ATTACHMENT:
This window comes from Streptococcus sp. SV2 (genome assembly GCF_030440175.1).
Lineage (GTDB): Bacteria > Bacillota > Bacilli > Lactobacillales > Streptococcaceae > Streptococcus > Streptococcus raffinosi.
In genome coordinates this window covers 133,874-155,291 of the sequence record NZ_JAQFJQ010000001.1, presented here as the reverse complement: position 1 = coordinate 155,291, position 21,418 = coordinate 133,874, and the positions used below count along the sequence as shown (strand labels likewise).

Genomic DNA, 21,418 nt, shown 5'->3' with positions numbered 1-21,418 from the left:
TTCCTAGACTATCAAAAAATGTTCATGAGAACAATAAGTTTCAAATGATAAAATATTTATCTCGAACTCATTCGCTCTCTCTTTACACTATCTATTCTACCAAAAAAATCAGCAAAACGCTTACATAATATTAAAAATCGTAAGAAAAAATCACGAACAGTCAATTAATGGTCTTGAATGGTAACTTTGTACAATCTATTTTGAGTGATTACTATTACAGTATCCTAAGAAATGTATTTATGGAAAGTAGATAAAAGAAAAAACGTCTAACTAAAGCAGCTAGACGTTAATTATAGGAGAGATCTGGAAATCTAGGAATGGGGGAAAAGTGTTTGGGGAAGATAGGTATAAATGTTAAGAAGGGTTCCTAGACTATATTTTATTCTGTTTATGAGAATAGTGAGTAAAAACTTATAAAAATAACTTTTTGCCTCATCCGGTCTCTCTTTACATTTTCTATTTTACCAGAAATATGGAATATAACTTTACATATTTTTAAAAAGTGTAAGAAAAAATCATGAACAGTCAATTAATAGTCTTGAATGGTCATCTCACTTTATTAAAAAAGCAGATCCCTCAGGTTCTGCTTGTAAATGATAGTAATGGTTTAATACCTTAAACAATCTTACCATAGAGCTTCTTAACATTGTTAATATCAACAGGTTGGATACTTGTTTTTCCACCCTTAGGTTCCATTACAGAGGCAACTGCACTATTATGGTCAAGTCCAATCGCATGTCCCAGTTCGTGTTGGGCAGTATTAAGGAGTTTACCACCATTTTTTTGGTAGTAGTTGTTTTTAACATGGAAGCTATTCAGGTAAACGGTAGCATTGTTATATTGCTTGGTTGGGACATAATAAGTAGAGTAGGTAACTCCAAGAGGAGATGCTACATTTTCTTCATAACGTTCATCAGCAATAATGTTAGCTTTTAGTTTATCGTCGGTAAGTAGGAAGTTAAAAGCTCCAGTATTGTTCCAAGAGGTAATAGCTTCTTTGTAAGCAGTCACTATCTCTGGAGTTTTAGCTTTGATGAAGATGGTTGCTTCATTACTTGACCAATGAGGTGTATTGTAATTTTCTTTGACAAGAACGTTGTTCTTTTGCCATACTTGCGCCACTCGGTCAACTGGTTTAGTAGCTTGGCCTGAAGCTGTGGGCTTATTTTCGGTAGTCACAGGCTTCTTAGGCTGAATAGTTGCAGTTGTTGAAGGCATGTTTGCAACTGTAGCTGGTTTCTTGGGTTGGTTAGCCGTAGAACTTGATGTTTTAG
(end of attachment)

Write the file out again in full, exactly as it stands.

This window comes from Streptococcus sp. SV2 (genome assembly GCF_030440175.1).
Lineage (GTDB): Bacteria > Bacillota > Bacilli > Lactobacillales > Streptococcaceae > Streptococcus > Streptococcus raffinosi.
In genome coordinates this window covers 133,874-155,291 of the sequence record NZ_JAQFJQ010000001.1, presented here as the reverse complement: position 1 = coordinate 155,291, position 21,418 = coordinate 133,874, and the positions used below count along the sequence as shown (strand labels likewise).

Genomic DNA, 21,418 nt, shown 5'->3' with positions numbered 1-21,418 from the left:
TTCCTAGACTATCAAAAAATGTTCATGAGAACAATAAGTTTCAAATGATAAAATATTTATCTCGAACTCATTCGCTCTCTCTTTACACTATCTATTCTACCAAAAAAATCAGCAAAACGCTTACATAATATTAAAAATCGTAAGAAAAAATCACGAACAGTCAATTAATGGTCTTGAATGGTAACTTTGTACAATCTATTTTGAGTGATTACTATTACAGTATCCTAAGAAATGTATTTATGGAAAGTAGATAAAAGAAAAAACGTCTAACTAAAGCAGCTAGACGTTAATTATAGGAGAGATCTGGAAATCTAGGAATGGGGGAAAAGTGTTTGGGGAAGATAGGTATAAATGTTAAGAAGGGTTCCTAGACTATATTTTATTCTGTTTATGAGAATAGTGAGTAAAAACTTATAAAAATAACTTTTTGCCTCATCCGGTCTCTCTTTACATTTTCTATTTTACCAGAAATATGGAATATAACTTTACATATTTTTAAAAAGTGTAAGAAAAAATCATGAACAGTCAATTAATAGTCTTGAATGGTCATCTCACTTTATTAAAAAAGCAGATCCCTCAGGTTCTGCTTGTAAATGATAGTAATGGTTTAATACCTTAAACAATCTTACCATAGAGCTTCTTAACATTGTTAATATCAACAGGTTGGATACTTGTTTTTCCACCCTTAGGTTCCATTACAGAGGCAACTGCACTATTATGGTCAAGTCCAATCGCATGTCCCAGTTCGTGTTGGGCAGTATTAAGGAGTTTACCACCATTTTTTTGGTAGTAGTTGTTTTTAACATGGAAGCTATTCAGGTAAACGGTAGCATTGTTATATTGCTTGGTTGGGACATAATAAGTAGAGTAGGTAACTCCAAGAGGAGATGCTACATTTTCTTCATAACGTTCATCAGCAATAATGTTAGCTTTTAGTTTATCGTCGGTAAGTAGGAAGTTAAAAGCTCCAGTATTGTTCCAAGAGGTAATAGCTTCTTTGTAAGCAGTCACTATCTCTGGAGTTTTAGCTTTGATGAAGATGGTTGCTTCATTACTTGACCAATGAGGTGTATTGTAATTTTCTTTGACAAGAACGTTGTTCTTTTGCCATACTTGCGCCACTCGGTCAACTGGTTTAGTAGCTTGGCCTGAAGCTGTGGGCTTATTTTCGGTAGTCACAGGCTTCTTAGGCTGAATAGTTGCAGTTGTTGAAGGCATGTTTGCAACTGTAGCTGGTTTCTTGGGTTGGTTAGCCGTAGAACTTGATGTTTTAG